Crossroads Trading Company now has almost thirty locations around the United States, but even in Manhattan they keep their original relaxed Bay Area vibe. The company began in Berkeley in 1991 and has since become a hub for recycling both men and women's clothing with the goal of helping the environment and working to eliminate waste. Locals are welcome to come in and sell their gently used garments for cash or credit...and while there, hopefully browse for something
If one were to close their eyes and walk into Hill Country, there is no doubt that in an instant they would know what kind of food was being prepared. At Hill Country, they take their barbecue very seriously. The food is prepared in their very own custom meat-smoking room, and everything is done in the style of Central Texas barbecue. The atmosphere is kitschy and relaxed, with live American music most nights of the week.
When Ashley Van Goehring, Hotel Giraffe’s director of sales and marketing, led me up to the rooftop bar as part of a tour of the entire building, I did not expect to find such a quiet nook. Despite being in the middle of the busy Flatiron district, the patio’s height and warm red brick border meant that the sky-high courtyard is reasonably silent. It is also beautiful: every inch appeared to be carefully designed with hanging plants, potted shrubs, and striped deck furniture that hinted at the hotel’s name. There is even a metallic giraffe statue in the corner, named after owner, Henry Kallan's granddaughter, Jesse.The seasonal rooftop does not remain quiet at night. Though the garden is only open to guests during the day, at night it turns into a cocktail bar, run by Bread and Tulips, the restaurant attached to Hotel Giraffe. The tucked-away space is also attached to the hotel’s private event room, which has a little roof terrace of its own. Ashley told us that the room had been used as Big’s apartment in the Sex and the City movie, and pointed out the little details that can be seen in some of the film scenes. The small attached patio shows just as much care and attention to detail as the larger rooftop bar, with potted flowers and warm, giraffe-inspired colors. Staring out at the sunny view, Ashley turned to me and said, “It’s nice to be reminded that this city is not just the place where I live. It’s a magical place.”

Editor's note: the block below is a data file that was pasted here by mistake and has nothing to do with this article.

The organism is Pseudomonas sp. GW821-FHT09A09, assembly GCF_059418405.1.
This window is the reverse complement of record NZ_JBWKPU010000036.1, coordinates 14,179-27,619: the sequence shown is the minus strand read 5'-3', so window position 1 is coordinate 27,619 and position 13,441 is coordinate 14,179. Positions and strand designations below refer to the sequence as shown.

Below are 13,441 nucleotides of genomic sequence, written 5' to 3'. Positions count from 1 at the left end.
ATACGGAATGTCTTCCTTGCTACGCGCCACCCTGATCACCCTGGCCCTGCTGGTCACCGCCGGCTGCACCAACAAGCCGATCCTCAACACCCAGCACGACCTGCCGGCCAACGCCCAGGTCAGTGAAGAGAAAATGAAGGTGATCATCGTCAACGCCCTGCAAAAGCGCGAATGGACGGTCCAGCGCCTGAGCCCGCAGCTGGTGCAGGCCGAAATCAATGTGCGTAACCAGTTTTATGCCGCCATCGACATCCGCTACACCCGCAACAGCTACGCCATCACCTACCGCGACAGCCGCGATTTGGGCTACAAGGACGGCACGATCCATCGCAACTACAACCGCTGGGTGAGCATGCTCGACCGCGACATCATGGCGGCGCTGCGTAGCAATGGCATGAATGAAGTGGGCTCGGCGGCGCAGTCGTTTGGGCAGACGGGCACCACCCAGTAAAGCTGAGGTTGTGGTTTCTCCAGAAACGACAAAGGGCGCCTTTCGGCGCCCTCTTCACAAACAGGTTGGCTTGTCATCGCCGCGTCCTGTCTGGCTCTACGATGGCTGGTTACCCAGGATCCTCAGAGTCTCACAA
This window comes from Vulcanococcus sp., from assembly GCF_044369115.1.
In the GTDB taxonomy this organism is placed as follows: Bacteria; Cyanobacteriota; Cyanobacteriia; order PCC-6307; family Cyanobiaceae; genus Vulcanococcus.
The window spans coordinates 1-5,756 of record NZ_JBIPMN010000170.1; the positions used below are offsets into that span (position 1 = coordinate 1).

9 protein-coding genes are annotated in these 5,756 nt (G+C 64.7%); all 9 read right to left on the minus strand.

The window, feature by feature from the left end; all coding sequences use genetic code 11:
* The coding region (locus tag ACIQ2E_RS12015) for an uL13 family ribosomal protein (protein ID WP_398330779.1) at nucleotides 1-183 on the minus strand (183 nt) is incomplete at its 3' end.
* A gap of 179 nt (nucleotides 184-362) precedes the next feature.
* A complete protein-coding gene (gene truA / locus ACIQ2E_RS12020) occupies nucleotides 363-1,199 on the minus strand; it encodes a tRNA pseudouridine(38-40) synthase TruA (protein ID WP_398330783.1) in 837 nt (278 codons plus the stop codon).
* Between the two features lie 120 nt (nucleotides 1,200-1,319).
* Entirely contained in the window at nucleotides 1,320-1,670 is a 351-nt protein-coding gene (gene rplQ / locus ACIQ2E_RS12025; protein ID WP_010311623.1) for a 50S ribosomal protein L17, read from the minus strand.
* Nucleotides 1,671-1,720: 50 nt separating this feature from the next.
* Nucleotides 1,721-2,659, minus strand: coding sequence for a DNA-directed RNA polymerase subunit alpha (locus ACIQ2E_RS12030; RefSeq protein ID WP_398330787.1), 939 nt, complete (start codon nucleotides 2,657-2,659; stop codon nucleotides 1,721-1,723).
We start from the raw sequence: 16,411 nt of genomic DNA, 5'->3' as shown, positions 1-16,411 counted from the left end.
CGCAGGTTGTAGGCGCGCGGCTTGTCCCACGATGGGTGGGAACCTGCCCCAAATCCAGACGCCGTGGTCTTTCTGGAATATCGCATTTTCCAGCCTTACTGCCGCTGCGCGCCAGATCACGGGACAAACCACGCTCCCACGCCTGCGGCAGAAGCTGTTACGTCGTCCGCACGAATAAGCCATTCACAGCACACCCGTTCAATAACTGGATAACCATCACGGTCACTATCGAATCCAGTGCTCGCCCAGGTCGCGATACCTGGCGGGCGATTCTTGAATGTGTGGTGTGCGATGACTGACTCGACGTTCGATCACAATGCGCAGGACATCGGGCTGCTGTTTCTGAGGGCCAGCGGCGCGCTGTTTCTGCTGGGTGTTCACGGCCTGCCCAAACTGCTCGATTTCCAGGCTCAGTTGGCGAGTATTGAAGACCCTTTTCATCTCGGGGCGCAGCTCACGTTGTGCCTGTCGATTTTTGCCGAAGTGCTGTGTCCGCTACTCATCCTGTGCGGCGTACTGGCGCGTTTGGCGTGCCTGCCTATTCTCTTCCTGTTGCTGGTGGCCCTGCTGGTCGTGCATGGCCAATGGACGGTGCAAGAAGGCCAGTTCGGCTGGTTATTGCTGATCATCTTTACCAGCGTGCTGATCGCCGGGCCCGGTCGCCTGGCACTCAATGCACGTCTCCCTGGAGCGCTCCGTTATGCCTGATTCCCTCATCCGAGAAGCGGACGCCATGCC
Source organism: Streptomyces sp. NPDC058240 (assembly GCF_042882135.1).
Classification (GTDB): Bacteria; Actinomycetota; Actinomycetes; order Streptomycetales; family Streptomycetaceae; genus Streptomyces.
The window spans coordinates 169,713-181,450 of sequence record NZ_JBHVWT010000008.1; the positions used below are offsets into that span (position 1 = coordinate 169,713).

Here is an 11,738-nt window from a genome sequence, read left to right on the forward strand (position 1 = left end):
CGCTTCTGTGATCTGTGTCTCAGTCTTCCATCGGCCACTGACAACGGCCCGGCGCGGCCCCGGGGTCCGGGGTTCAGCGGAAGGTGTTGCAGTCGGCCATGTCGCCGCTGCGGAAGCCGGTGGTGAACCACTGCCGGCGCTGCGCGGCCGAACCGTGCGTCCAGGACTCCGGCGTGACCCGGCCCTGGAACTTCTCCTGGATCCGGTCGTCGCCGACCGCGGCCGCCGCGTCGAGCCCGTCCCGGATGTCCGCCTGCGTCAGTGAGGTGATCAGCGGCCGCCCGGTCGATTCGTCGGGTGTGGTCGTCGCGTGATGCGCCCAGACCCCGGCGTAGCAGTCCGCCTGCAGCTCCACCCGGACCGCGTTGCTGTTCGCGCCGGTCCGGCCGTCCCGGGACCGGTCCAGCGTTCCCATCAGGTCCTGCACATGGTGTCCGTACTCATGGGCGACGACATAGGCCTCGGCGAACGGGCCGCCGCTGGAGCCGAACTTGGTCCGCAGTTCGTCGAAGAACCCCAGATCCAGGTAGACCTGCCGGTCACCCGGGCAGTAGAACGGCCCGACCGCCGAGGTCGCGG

Whenever Rebecca, a member of the Manhattan Sideways team, asked her glamorous college roommate from Arizona where she had bought whatever fabulous item of clothing she was wearing, the answer was always the same...Buffalo Exchange. Founded in 1974 by Kerstin Block in Arizona, it was one of the first used clothing shops to open in the country. The store offers its patrons a place to buy, sell, or trade second-hand garments so that they can find a new life in someone else's wardrobe. Today, Kerstin continues to run her company with the help of her daughter, Rebecca, and they have expanded to forty-seven stores nationwide. The company has maintained its funky, fun vibe and reasonable prices even as it has grown so large.